Medical billing fraud cases are complicated and require large numbers of expert witnesses, particularly medical coding experts, nurses, physicians, and computer experts. Often, these cases involve enormous amounts of computer-generated evidence, and attorneys need experts, both to retrieve such information and to interpret and explain it as evidence. Because healthcare fraud is a criminal matter and nearly always a federal matter, attorneys on both sides must be well-versed in every aspect of prosecuting or defending a federal criminal case. Experts are invaluable in helping navigate this process, particularly those who understand the healthcare system.

Expert witnesses are able to provide solid opinions pertaining to Medicare and Medicaid fraud, medical billing processes in general, and medical records. Consulting experts can help by creating reports that pertain to medical billing claims, explanations of benefits (EOB), and coinsurance payments (copays). Medical insurance experts are needed to testify about deductibles, copays, and out-of-pocket medical expenses. In addition, independent physicians can review medical charts and point out inconsistencies or patterns in the treatment different patients received. Attorneys may also find themselves in need of experts who are independent medical examiners to provide objective perspectives on a particular case. Medicare and Medicaid specialists are indispensable in cases involving fraud committed with respect to either government-funded insurance system. In cases involving upcoding or unbundling, experts in medical coding can help crack a difficult case by explaining what procedures were billed for versus what might have been medically necessary. Medical billing experts can help to decipher a clinic’s documentation and determine if that documentation is adequate or consistent. Healthcare experts consist of medical reimbursement specialists, accountants, fraud examiners, medical investigators, credentialed coding experts, medical record examiners, and health information specialists, as well as nurses and doctors.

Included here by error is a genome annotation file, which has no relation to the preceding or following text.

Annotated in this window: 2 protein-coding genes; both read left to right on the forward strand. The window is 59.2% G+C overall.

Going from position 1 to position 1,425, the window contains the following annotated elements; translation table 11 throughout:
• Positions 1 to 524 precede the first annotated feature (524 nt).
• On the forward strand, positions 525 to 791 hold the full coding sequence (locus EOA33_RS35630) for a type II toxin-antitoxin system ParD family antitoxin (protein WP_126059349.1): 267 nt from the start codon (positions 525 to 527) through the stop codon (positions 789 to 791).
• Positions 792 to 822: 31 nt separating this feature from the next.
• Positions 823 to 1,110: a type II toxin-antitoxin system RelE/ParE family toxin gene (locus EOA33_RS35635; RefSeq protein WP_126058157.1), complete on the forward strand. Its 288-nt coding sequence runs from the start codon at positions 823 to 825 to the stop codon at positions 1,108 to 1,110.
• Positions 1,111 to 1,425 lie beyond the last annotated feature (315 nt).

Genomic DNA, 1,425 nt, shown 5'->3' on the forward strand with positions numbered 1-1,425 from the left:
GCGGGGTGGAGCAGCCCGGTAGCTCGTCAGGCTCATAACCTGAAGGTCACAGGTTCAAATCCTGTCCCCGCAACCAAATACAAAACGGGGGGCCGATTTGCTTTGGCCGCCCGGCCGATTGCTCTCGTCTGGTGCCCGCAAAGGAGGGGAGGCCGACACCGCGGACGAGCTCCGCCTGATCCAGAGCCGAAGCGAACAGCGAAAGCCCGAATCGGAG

Conclusion

Whether an attorney is prosecuting or defending in a case involving medical billing fraud, significant investigation, document review, and analysis of the materials involved in a given case are all needed, and this is where the experts play a key role. Given how costly healthcare fraud is, in terms of money and health, it behooves attorneys in this field to stay on top of their game by availing themselves of medical billing experts early and often.

By: Kat S. Hatziavramidis, Attorney-at-Law


[1] Swanson, Tommy,  “The 5 Most Common Types of Medical Billing Fraud,” Business2Community, Jul. 28, 2012. According to the National Health Care Anti-Fraud Association (NHCAA), health care fraud causes financial losses in the tens of billions of dollars every year. NHCAA, “The Challenge of Health Care Fraud,” http://www.nhcaa.org/resources/health-care-anti-fraud-resources/the-challenge-of-health-care-fraud.aspx.